As Shadow Minister for Families and Social Services, and for Indigenous Australians, Burney joins the podcast to discuss the voice of Indigenous people, especially in light of the current cultural movement.
Domestic violence against women in Indigenous communities is a serious issues - a 2018 report by the Australian Institute for Health and Welfare assessed Indigenous women as 32 times as likely to be hospitalized due to family violence as non-Indigenous women.
Burney sees the abuse partly in historical terms.
“Think about the Stolen Generation…so many women that were removed were sexually assaulted and ended up in dreadful situations. Now they became mothers, and those mothers became mothers, and that trauma is handed down.”
Burney calls for change on at a “local community level”
“The Aboriginal women that I speak to don’t necessarily want this to end up with a man with a criminal conviction and the possibility of going to jail.
"What they want to see is for the violence to stop and for men to get help. And where I’ve seen domestic violence programmes in the Aboriginal community that are really successful, is at a local community level. Because the community has to own the problem, before it’s dealt with.”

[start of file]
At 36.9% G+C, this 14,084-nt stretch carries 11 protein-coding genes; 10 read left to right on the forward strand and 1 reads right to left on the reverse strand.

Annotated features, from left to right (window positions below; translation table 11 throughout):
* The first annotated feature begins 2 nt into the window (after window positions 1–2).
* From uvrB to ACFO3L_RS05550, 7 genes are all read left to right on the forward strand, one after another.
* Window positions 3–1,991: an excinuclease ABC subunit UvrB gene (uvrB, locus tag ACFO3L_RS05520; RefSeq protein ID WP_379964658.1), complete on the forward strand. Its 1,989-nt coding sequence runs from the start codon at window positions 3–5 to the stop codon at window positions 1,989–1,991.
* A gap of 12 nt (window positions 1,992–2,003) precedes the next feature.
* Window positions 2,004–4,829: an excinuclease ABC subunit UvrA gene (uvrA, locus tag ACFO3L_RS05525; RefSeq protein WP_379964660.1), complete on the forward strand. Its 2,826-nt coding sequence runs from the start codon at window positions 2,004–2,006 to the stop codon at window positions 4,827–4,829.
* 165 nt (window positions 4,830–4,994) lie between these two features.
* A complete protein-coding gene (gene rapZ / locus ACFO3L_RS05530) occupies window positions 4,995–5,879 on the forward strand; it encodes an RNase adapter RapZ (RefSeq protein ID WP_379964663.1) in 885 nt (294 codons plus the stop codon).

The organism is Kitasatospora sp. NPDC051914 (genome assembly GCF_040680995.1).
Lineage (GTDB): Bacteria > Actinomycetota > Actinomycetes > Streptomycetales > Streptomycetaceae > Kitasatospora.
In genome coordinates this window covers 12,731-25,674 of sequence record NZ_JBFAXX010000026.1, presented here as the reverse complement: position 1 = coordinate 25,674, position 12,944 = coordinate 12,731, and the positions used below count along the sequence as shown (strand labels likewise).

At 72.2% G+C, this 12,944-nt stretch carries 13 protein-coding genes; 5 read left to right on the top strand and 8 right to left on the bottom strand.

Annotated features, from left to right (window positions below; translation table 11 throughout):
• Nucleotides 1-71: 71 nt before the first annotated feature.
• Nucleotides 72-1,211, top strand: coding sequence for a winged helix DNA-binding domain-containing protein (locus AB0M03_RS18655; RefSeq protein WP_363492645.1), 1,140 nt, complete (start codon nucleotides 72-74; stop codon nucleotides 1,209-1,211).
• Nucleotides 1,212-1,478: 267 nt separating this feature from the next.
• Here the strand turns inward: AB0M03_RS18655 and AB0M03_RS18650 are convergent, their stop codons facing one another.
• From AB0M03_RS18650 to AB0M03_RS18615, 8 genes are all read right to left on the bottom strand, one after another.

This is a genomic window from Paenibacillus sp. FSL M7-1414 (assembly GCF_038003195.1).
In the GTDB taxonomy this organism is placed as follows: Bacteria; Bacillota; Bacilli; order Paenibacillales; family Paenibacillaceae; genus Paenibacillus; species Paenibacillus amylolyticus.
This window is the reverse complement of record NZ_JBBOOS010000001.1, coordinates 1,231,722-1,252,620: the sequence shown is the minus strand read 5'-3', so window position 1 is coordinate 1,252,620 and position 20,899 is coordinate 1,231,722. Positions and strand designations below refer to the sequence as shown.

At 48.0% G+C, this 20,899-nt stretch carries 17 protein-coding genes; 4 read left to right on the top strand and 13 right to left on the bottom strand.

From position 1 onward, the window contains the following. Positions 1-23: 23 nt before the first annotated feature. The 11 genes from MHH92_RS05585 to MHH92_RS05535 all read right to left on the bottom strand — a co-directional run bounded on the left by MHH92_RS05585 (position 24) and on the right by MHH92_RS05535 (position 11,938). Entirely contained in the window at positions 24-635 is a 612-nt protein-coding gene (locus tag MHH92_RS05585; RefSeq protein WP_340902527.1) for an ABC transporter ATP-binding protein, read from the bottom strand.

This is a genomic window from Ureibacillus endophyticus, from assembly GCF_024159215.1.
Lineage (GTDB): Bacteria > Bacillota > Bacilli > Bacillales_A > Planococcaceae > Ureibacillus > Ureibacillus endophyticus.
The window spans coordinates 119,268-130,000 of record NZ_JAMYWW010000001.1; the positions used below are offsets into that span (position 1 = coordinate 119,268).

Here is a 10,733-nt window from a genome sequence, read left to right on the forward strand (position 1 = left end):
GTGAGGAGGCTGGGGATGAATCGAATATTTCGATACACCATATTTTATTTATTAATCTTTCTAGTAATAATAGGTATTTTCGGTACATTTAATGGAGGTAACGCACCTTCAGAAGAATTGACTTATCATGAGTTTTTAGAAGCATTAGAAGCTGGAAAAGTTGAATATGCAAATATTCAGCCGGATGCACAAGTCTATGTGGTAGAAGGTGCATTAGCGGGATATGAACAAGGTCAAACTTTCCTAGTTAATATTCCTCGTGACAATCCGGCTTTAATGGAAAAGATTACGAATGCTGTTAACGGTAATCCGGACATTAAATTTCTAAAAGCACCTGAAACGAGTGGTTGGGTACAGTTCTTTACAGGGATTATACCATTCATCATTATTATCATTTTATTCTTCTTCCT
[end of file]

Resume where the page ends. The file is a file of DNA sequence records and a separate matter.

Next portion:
And what about the attitude of Indigenous men?
“I don’t think aboriginal men are resistant to change. We have in the Aboriginal community a very strong movement in terms of mens’ groups.
"Men realise that there is a problem. They realise that they’re part of the problem. But we have to find ways to make them part of the solution as well.”
Sussan Ley on being a woman in politics
Over the last month, as more and more stories of sexually explicit behaviour and misconduct within the walls of Parliament House have been revealed, the “culture” of politics has come into question.
One particular issue is the role and representation of women, and the need for more female voices to express the interests – and pain and frustrations – of women across the country.
As Sussan Ley puts it:
“I feel overwhelmingly that the culture of this place has got to change.”
Ley, Senator Marise Payne’s “proxy” as minister for women in the House of Representatives, represents the regional seat of Farrer in southern NSW. She acknowledges there is much work to be done in educating the diverse members of her electorate about how far the whole gender debate has moved.